To count rows that contain specific values, apply the ROWCRT function or use a formula with the MMULT, TRANSPOSE, COLUMN, and SUM functions.

## How to count rows that contain specific values?

- Open Excel.
- Type the formula =ROWCRT(B3:D12,40) in G3.
- Press Enter.
- The formula will count the number of rows that contain the specified value.

ROWCRT function is a **powerful UDF**; look at our add-in section and download it to improve the built-in function library in Microsoft Excel. With its help, you can write short, **descriptive formulas.**

### Example

The data set in the example is in B3:D12. First, create a named range; select the range, jump to the name box, and add a descriptive name to it, such as “values.” The goal is to check the range based on criteria (=40) and count rows that contain the given value.

**Formula:**

=ROWCRT(values,40)

The ROWCRT function uses two arguments: “data” is the range of cells where we find the matching rows; “criteria” is a logical expression, “equal to x”. The result is 4 since four rows contain the lookup value, which is 40.

## Using the LAMBDA and BYROW functions

It is possible to calculate row numbers using the SUM, BYROW, and LAMBDA functions. For example, the following formula gets the number of rows in the “value” range that contains a specific value:

The formula in G3:

=SUM(BYROW(values,LAMBDA(row,–(SUM(–(row=F3))>0))))

**Evaluate the formula from the inside out:**

=LAMBDA(row,–(SUM(–(row=F3)))

The LAMBDA function uses a horizontal array of values (row vectors) as input and checks the matching values based on the criteria (the value in cell F3). Next, the function uses the –(row=F3) expression and returns an array that contains **boolean values**. Using double-negative, **you can convert boolean values to 0s and 1s**. If the value is TRUE, we have a match in the given row.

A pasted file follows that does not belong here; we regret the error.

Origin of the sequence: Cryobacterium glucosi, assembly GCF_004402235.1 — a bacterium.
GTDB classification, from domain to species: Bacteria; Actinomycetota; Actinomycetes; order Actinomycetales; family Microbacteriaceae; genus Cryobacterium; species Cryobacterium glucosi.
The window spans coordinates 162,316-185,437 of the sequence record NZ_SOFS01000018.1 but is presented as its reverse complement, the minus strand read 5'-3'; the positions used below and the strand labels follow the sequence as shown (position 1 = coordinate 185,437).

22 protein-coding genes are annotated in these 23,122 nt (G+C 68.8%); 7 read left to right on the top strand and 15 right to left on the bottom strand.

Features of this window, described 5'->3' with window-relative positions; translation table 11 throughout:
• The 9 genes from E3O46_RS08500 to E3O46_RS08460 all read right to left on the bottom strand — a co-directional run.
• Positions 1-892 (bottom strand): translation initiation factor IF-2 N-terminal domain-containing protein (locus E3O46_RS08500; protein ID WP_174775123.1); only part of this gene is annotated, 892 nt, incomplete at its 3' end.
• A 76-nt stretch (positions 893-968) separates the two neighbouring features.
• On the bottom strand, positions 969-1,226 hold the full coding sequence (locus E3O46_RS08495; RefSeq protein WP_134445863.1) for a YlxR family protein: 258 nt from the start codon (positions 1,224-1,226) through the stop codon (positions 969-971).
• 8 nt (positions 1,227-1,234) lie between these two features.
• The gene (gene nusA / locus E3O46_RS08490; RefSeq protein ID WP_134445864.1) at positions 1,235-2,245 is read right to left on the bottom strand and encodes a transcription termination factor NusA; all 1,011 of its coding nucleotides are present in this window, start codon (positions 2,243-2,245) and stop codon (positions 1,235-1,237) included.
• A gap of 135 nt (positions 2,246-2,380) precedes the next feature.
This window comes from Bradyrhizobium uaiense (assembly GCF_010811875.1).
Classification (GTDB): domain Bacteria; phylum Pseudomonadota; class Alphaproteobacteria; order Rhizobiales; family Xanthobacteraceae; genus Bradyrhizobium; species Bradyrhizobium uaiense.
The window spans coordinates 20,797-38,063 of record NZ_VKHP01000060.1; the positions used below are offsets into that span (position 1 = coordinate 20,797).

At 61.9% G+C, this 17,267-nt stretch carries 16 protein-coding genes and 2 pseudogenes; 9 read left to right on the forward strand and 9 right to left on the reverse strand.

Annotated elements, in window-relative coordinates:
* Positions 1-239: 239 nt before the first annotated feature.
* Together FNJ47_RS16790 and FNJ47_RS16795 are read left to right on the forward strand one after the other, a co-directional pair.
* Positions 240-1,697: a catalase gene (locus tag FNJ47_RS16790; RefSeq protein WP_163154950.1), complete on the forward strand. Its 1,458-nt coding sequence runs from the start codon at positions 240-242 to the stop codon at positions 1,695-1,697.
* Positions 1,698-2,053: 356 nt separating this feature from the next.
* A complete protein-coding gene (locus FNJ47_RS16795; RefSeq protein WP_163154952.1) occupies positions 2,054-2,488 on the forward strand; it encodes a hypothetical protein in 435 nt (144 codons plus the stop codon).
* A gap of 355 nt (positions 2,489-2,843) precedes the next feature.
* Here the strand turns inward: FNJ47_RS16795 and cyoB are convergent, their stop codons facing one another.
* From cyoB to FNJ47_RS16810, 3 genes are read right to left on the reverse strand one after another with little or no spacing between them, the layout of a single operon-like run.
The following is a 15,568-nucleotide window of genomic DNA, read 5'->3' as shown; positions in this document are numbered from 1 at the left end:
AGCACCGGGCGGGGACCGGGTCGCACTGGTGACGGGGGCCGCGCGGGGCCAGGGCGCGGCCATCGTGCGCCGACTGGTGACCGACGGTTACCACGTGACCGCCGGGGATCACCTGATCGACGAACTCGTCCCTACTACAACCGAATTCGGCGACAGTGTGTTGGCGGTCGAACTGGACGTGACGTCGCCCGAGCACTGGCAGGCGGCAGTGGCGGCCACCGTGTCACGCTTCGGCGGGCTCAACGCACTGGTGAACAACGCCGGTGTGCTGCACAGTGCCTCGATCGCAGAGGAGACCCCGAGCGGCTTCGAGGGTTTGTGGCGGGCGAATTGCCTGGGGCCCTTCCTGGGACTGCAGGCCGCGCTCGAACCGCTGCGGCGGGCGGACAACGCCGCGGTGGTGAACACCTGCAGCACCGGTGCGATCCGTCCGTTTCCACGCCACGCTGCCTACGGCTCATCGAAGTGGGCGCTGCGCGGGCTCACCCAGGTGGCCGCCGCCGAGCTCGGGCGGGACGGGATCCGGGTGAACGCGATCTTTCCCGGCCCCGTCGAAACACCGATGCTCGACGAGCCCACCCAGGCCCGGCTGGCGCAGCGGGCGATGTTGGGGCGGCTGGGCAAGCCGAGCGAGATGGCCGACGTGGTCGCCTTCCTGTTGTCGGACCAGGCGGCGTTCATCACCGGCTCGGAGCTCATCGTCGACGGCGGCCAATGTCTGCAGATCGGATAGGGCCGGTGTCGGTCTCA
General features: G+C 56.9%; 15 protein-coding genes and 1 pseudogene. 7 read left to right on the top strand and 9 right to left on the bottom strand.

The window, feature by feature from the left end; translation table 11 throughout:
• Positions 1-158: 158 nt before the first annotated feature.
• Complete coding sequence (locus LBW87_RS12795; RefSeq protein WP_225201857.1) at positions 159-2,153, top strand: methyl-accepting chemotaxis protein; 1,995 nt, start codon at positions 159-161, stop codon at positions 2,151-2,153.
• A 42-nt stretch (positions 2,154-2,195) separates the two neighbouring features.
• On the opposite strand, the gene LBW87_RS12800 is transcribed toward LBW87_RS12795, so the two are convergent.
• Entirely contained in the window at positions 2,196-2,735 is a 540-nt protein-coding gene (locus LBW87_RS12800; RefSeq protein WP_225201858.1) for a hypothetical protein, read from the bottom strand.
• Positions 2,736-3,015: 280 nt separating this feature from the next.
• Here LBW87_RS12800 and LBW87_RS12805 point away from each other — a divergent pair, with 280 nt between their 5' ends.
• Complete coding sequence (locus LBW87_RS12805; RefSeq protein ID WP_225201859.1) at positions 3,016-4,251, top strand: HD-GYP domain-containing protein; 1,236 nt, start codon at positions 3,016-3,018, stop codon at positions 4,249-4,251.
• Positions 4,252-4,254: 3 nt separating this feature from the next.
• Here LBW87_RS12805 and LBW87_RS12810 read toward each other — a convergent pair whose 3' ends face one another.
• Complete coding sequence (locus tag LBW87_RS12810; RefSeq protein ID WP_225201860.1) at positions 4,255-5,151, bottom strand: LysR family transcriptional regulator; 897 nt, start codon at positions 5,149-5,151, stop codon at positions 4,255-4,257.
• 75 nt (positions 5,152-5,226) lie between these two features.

=SUM(–(row=G4))>0.

Finally, the BYROW function calculates the sum of values in a specific row; if the sum of the array is greater than 0, the formula returns 1, so we have a match in the given row.

## Using the MMULT function

It can happen that you do not want to use a quick, simple way to perform a complex task using user-defined functions. This section will show you a possible workaround with the MMULT function. The result will be a long formula, but we will evaluate it step by step.

**Formula:**

=SUM(–(MMULT(–(criteria),TRANSPOSE(COLUMN(data)))>0))

**Explanation:**

- =COLUMN(data) returns an array that contains numeric values.
- =TRANSPOSE(COLUMN(data)) flips the column array into a row array.
- =–(criteria) returns an array of 1s and 0s, match=1.
- =–(MMULT(–(criteria)TRANSPOSE(COLUMN(data)))>0) formula multiplies the criteria array with the (transposed) column array. After that, the result is converted into an array that contains 0s and 1s. The conversion phase uses the double-negative method.
- =SUM(–(MMULT(–(criteria),TRANSPOSE(COLUMN(data)))>0)) formula sums the array that contain 0s and 1s.

**The result is the number of rows that meet the given criteria.**